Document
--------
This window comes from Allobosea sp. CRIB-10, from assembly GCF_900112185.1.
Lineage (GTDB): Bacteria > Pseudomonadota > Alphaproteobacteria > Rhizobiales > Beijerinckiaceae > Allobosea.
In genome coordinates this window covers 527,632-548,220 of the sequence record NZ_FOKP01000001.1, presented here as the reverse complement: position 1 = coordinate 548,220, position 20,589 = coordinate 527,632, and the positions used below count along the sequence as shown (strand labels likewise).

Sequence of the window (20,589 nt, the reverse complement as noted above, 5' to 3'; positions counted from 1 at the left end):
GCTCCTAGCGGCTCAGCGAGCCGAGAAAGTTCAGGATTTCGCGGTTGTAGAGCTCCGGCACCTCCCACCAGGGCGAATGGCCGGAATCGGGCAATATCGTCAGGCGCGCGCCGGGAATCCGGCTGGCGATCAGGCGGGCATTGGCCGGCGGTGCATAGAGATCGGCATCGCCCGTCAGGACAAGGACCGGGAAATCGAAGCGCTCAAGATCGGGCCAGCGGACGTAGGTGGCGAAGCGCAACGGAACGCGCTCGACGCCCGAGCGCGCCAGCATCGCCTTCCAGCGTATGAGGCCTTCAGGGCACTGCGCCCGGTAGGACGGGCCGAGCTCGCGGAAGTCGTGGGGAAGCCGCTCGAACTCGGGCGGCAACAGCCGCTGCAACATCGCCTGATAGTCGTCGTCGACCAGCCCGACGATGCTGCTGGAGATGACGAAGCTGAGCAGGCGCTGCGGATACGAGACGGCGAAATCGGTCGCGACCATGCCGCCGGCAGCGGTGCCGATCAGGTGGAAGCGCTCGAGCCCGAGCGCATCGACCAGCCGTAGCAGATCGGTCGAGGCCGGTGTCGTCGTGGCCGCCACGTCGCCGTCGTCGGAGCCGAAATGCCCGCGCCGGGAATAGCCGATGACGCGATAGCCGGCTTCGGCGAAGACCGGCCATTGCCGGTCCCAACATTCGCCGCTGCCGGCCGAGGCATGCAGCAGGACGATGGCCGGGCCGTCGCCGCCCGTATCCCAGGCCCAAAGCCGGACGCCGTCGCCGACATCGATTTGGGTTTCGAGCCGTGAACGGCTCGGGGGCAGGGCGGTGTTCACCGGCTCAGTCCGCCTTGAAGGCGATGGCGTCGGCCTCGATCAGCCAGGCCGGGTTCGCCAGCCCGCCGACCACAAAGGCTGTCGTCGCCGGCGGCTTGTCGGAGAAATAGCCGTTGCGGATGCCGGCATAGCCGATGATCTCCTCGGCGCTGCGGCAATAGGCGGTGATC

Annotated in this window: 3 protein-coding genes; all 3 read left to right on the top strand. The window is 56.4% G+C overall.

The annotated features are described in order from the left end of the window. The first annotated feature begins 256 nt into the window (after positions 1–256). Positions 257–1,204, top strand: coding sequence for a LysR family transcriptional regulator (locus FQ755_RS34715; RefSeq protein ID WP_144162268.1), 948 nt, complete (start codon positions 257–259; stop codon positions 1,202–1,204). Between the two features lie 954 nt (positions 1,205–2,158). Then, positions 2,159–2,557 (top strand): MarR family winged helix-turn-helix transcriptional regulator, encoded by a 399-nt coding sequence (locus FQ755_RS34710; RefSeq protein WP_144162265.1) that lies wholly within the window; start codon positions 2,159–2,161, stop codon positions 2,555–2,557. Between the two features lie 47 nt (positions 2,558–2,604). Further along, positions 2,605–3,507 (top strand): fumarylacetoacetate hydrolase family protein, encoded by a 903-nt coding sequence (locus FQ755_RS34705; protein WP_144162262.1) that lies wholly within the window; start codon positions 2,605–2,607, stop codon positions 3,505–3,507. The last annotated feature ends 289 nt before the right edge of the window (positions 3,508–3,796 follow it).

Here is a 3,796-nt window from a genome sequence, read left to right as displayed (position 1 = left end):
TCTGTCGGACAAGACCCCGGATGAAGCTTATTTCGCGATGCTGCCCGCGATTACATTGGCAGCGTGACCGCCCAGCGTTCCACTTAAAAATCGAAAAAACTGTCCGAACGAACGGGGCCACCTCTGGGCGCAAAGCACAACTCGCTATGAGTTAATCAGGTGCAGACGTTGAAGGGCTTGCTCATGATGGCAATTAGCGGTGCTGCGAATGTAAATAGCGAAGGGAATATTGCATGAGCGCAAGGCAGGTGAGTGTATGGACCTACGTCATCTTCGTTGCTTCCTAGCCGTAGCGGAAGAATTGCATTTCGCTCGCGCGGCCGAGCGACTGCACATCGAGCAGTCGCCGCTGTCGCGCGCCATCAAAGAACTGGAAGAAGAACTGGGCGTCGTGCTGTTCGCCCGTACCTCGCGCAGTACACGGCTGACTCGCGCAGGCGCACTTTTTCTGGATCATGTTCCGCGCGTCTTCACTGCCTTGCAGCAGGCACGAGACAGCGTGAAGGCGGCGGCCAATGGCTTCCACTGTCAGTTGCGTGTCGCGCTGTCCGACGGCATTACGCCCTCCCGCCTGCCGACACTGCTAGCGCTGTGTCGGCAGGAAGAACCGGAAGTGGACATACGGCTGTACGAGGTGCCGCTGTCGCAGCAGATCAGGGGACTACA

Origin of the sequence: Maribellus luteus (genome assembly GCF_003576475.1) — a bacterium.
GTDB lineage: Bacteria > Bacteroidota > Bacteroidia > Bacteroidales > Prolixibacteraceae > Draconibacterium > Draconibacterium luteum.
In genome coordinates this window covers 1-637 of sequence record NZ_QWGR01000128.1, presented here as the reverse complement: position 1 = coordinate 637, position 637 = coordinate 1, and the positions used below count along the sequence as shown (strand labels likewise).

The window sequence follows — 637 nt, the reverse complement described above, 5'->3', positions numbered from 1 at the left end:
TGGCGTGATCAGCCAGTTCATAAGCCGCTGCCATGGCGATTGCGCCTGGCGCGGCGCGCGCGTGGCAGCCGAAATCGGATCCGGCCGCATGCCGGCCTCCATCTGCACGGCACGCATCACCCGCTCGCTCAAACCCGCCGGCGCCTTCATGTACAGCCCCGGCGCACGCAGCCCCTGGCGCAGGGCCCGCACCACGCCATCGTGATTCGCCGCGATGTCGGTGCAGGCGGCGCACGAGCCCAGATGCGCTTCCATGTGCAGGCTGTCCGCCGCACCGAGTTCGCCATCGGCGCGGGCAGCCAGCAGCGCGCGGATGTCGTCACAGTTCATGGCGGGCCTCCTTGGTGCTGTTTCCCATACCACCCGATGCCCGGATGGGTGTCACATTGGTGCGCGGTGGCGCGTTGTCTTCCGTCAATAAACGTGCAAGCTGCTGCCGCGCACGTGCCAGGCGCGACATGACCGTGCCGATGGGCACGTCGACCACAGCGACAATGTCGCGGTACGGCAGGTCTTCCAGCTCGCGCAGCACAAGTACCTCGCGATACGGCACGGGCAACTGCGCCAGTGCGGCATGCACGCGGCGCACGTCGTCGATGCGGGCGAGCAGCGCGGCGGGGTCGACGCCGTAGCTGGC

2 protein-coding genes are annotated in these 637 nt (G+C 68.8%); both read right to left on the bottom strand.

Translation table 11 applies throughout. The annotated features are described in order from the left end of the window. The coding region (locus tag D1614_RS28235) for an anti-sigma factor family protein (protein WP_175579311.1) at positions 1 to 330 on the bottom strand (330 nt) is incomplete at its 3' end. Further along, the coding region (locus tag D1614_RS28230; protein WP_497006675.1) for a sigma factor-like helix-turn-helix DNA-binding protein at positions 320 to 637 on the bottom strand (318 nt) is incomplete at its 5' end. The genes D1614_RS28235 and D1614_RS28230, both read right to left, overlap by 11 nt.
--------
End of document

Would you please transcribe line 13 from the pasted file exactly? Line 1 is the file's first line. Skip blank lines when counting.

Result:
The window sequence follows — 637 nt, the reverse complement described above, 5'->3', positions numbered from 1 at the left end: